Cellular subscribers decreasing in Pakistan

According to the Pakistan Telecommunication Authority (PTA) statistics the number of cellular subscribers in the country fell by 0.46 million to 183.48 million by end May 2021 as against to 183.94 million by end April. It may be mentioned here that a substantial number of Pakistanis even now are dependent on 2G phones for everyday use, with only 99 million using 3G/4G services with 1-2 million fixed-line internet connections. PTA also recorded that Teledensity for cellular mobile also fell from 84.11 percent by end April to 83.85 percent by end May. The total teledensity fell from 85.25 percent by end April to 84.99 percent by end May 2021. It is also recorded that the number of 3G and 4G users in Pakistan stood 98.66 million by end May 2021 as against to 96.52 million by end April 2021, recording a rise of 0.14 million.

Monthly Next Generation Mobile Service (NGMS) penetration reached at 45.09 percent in May 2021 as against to 45.05 percent in April 2021. Furthermore, the PTA received 15,533 complaints from telecom consumers against various telecom operators as of May 2021. Statistics released by PTA also showed that it was able to get 15,407 complaints resolved i.e. 99 percent. Cellular mobile subscribers constitute major part of overall telecom subscriber base, therefore, maximum number of complaints belong to this segment. The total number of complaints against CMOs by May stood at 15,039.In general; telecom taxes are irrationally high in Pakistan as there is a 19.5 percent GST, the highest slab of GSTs in Pakistan and a 10 percent withholding tax. PTA statistics also identified that the telecom industry paid Rs 125 billion to the national exchequer in terms of taxes, duties and levies during the fiscal year 2019-20. On the other hand, the Government of Pakistan proclaimed a new 75 paisa tax on mobile calls over five-minute duration. The announcement has perplexed the telecom sector and experts. As a result the experts of the telecom industry said that the imposition of a new tax of 75 paisa on every 5-minute on cellular call will be almost 38 percent additional tax on the telecom consumer. Presently, a 5-minute long voice call usually costs almost Rs 1.97 and after adding new Re 0.75 tax, the same call will now cost Rs 2.72. Per minute cellular cost is 33 paisa and five minutes call charges are Rs 1.65 excluding taxes. After adding 32 paisa, the five minutes call cost is Rs 1.97, however after the imposition of new tax, its cost will stand Rs 2.72 per five minutes call.

Sources recorded that this new tax imposition comes after the government of Pakistan had already taken back its previous announcement regarding new taxes for the use of internet, SMS, and phone calls exceeding 3 minutes. The announcement has also caused confusion among the various segments of the society, which everyday dealings are dependent on phone and internet connectivity. No doubt the new tax is being imposed without any consultation with the industry experts and there was even no consideration whether it would be practically possible to implement it and how it will affect the lowest segment of society who rely on voice calls to stay connected with their loved ones. Industry expert also recorded that the federal government of Pakistan for reversal of this ‘anti-poor’ tax. As per the telecom industry, the implementation of this proposed tax is very tough as the charging structure is not linear and is based on bundle offers to facilitate prepaid users which account for 98 percent of overall cellular subscribers in the country. This regressive move will play havoc with the prepaid bundles being enjoyed through the lowest segment of society as the cellular operators will be constrained to remove such offers, making voice calling significantly more expensive. In addition, users will quickly learn to redial before 5 minutes to defeat this proposed levy hence it may bring nothing to the government of Pakistan but add to the complexity for the telecom sector and operators while causing massive inconvenience to the citizens.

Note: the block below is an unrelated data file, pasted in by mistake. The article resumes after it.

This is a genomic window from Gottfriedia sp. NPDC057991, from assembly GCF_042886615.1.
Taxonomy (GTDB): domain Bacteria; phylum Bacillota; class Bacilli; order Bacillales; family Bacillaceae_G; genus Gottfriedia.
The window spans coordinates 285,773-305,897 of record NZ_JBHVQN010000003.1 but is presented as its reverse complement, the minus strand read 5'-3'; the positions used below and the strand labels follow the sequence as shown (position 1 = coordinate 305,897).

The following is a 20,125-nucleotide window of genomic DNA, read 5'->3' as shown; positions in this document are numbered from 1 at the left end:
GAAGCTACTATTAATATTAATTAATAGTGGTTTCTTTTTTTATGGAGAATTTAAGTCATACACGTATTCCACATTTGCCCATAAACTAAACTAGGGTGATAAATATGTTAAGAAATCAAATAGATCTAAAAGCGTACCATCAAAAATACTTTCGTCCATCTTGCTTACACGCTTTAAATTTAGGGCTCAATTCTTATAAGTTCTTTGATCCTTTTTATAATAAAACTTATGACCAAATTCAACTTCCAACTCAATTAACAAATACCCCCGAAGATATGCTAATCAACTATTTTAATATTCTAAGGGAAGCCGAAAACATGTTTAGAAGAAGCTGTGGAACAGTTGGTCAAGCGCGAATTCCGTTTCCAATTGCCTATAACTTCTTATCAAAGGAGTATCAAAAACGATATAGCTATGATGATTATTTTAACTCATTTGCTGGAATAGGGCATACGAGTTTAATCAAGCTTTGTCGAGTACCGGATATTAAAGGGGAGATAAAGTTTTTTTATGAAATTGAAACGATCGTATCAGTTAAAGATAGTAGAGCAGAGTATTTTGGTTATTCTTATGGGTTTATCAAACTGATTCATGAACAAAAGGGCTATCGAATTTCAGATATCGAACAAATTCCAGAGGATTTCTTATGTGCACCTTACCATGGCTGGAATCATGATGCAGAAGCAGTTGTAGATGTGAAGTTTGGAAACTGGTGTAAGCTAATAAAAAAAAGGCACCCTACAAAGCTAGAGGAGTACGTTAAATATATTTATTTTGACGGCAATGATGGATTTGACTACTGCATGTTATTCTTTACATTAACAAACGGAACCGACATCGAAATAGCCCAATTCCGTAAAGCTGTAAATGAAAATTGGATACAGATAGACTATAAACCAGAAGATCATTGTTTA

According to industry experts, this extra tax will also hit the poor who can’t afford smartphones or internet connectivity in the country. This mostly includes laborers and local domestic workers who move to larger cities from their villages, leaving their families behind in search of better paying working opportunities, and will now face difficulty affording basic phone calls back home. Industry experts hope that this questionable tax doesn’t necessarily encourage a digital future for the country. Sources also recorded that a better way is to raise mobile broadband and smartphone penetration so millions can come online and in return, the present government of Pakistan can reap the socio-economic benefits brought upon through increased usage. The taxes and fees on mobile consumers and operators in the country are already among the highest in globally and any additional levy on telecom services would be detrimental to Pakistan’s journey towards digitalization.

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